Now that the public is more assertive, it wouldn’t hurt to think about what exactly we expect from the PAP. Here’s my own wish list.
For most of 2012, Punggol made national news mainly as a showcase for the government’s prowess in public housing. There were international accolades for the Punggol Waterway district and a healthy buzz around the recently completed Treelodge@Punggol, touted as HDB’s first build-to-order eco-project.
Since mid-December, though, any Google News search, keyword punggol, would yield a more scandalous set of headlines, attesting to the PAP’s human frailty. The town’s impressive development plans are still on track. But as much as government technocrats love being left alone to tinker with their policies, they must now contend with the prospect of a high-risk by-election in the Punggol East constituency.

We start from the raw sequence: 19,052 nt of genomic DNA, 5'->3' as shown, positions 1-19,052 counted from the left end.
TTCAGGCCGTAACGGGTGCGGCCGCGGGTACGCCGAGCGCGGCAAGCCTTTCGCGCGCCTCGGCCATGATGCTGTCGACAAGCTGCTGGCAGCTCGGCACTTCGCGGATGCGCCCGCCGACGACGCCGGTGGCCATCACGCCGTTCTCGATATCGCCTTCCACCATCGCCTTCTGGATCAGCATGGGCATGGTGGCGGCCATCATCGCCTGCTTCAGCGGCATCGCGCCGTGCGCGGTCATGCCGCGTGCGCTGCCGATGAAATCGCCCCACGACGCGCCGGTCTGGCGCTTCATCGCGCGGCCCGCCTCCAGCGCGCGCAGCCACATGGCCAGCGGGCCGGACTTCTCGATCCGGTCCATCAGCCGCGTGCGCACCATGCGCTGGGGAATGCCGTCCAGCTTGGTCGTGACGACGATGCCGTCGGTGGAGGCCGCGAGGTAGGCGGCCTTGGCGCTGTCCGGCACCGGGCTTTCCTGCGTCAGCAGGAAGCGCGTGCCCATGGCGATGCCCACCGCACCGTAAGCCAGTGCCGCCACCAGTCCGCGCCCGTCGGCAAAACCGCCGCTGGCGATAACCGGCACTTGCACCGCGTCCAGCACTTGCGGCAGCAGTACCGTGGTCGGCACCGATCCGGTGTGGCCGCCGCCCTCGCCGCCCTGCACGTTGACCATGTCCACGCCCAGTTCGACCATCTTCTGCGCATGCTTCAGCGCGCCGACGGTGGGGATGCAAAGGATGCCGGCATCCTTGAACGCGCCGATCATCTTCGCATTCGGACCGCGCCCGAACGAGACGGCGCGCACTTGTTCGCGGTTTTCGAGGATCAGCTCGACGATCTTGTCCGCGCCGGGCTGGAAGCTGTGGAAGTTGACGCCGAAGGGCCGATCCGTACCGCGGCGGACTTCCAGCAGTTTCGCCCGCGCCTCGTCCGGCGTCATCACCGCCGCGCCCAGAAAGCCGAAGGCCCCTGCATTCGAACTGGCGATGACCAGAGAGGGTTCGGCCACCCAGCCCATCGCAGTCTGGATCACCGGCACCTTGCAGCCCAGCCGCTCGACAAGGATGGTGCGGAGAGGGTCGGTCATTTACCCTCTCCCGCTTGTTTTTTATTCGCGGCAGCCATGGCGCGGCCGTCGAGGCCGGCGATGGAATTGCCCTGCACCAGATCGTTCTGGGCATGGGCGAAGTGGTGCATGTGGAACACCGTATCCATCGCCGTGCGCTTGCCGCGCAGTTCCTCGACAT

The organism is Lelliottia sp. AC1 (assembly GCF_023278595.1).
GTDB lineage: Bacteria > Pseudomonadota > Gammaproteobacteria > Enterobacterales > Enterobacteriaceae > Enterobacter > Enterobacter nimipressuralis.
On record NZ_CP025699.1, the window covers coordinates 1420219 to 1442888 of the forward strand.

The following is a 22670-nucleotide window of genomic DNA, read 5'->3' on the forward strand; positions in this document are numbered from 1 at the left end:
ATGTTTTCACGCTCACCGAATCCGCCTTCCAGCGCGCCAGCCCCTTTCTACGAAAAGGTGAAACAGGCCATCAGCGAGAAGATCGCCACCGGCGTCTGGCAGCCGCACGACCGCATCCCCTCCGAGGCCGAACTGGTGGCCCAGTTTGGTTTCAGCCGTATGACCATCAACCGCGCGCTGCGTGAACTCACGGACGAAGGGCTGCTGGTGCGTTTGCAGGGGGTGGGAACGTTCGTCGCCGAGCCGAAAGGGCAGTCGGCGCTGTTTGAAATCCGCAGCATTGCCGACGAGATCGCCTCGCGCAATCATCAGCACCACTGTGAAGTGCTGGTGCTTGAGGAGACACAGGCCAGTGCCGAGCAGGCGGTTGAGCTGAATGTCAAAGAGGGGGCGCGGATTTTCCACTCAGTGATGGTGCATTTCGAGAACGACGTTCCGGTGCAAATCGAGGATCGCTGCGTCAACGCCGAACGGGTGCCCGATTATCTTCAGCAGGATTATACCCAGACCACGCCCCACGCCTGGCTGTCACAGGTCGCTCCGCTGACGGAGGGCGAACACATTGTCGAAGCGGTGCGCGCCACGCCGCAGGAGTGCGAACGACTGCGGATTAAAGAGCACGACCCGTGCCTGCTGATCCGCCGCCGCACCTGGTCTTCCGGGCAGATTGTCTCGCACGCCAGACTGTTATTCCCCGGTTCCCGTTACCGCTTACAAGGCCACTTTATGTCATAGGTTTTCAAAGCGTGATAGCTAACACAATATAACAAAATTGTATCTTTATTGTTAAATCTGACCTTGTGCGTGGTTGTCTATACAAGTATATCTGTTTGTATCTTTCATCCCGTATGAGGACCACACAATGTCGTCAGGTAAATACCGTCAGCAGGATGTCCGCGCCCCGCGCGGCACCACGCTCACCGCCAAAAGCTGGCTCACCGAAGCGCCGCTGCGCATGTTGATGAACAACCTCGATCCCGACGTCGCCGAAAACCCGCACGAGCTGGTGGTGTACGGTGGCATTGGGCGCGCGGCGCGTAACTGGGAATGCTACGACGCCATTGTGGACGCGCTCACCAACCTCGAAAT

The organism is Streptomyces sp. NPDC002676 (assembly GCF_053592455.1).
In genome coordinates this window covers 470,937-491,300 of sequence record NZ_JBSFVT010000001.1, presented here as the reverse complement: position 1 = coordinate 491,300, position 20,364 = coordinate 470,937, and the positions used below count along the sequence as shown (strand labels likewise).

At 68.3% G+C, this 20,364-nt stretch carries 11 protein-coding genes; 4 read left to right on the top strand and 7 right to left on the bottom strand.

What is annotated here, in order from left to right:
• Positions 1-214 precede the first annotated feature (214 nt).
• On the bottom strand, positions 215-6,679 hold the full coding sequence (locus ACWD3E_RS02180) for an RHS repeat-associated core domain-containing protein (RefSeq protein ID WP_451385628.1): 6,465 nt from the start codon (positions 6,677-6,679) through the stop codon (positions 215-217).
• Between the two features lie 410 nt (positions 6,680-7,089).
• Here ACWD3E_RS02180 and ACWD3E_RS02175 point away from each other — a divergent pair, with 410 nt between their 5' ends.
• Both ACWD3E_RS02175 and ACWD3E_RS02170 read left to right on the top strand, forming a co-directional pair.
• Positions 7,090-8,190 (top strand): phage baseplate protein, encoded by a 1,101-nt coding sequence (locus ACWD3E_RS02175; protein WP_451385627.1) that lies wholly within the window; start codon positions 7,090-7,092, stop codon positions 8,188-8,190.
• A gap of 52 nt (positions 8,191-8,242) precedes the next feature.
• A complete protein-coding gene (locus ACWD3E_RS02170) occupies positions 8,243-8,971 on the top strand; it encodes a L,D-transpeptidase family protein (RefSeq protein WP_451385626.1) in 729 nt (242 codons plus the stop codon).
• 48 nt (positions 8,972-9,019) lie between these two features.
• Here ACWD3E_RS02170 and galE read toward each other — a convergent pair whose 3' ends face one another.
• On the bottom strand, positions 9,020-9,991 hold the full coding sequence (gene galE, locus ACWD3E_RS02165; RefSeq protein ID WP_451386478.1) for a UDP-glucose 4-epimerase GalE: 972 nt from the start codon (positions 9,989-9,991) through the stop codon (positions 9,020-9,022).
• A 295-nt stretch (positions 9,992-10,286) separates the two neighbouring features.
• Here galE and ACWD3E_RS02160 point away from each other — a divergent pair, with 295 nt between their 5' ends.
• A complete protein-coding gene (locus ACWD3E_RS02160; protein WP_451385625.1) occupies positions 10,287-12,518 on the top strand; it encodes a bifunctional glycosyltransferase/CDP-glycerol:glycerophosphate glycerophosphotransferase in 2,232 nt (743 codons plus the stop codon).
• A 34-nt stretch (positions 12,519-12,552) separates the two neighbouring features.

In that sense, the news from the Northeast was not as much of a shocker as it’s been made out to be. Sure, it was the first time the ruling party lost an MP in mid-term to an extra-marital tryst. But the episode was in keeping with the larger narrative of Singapore politics since the 2011 general election: A government of formidable capability is repeatedly forced on the defensive by a public with a penchant for picking at its flaws.
Indeed, the new default mode in Singapore politics is finding fault with the ruling party. This is not necessarily a bad thing, since the best defence against bad government is ultimately a vigilant citizenry. And in some respects, those in charge have deserved the criticism they’ve received. But, it must seem to the PAP as if there’s no policy so sound nor statement so sweet that it won’t be spat at by some section of the public.